After massive losses in the spring, the Canadian economy continues to claw back jobs but there is a long road ahead to reach pre-pandemic levels.
While the November report from Statistics Canada did surpass the meagre 20,000 jobs that many economists predicted, the Nov. numbers do point to an economic slowdown.
The Canadian job growth numbers for November reflect more favourable economic conditions than we are likely to see in the December report. During November, Ontario relaxed public health guidelines on indoor dining and other recreational activity. The restrictions on indoor dining and recreation were reinstated, but the relaxation earlier in the month provided a temporary economic boost to Canada’s most populace province.
November Canada jobs report
According to Statistics Canada, employment rose by 62,000 in November. This increase in jobs lowers the unemployment rate from 8.9% to 8.4%.
The Canadian hospitality sector, which is still reeling from both U.S. and international travel restrictions, lost 24,000 jobs. An additional 26,000 jobs were lost in the culture and recreational sectors.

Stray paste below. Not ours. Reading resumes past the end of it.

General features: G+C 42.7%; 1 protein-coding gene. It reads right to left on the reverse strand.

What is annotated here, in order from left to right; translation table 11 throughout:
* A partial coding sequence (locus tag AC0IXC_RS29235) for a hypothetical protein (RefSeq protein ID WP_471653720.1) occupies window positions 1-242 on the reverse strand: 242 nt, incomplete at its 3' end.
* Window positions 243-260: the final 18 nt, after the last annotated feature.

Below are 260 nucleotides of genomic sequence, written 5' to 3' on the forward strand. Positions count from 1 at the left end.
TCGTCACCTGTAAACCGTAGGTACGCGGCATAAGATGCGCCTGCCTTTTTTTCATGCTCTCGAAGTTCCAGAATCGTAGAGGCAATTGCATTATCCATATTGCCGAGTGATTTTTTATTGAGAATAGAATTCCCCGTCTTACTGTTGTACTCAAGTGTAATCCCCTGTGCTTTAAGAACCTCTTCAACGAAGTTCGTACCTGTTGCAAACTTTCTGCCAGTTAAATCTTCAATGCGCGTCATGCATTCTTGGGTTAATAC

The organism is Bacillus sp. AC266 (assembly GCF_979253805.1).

These losses were offset by gains in the construction industry (+26,000), warehousing and transportation industries (+10,000), and the natural resources sectors (+10,000).
Canadian immigration is good for the Canadian economy
Immigration is a major driver for the Canadian economy. At the inception of the pandemic, both temporary and permanent immigration almost ground to a halt. In the months following the initial lockdown, the situation is markedly improving. International students are now returning to Canada, provinces are conducting regular provincial nominee program draws, and Express Entry is also doing the same.
Embedded in Canada’s historic three-year plan to welcome 1.2 million newcomers is the core tenet that immigration is a major source of economic growth for the country. As the pandemic ravages global economies, newcomers faith in the Canadian economy remains extremely high. This bodes well for Canada’s historic three-year plan to welcome 1.2 million newcomers.
The Canadian economy throughout the pandemic
As the pandemic spread during February and April, Canada lost 1,946,000 jobs, resulting in a 13.4% unemployment rate. The unemployment rate in Canada now sits at 8.4%.
Much work still needs to be done to reach the pre-pandemic level of 5.6%.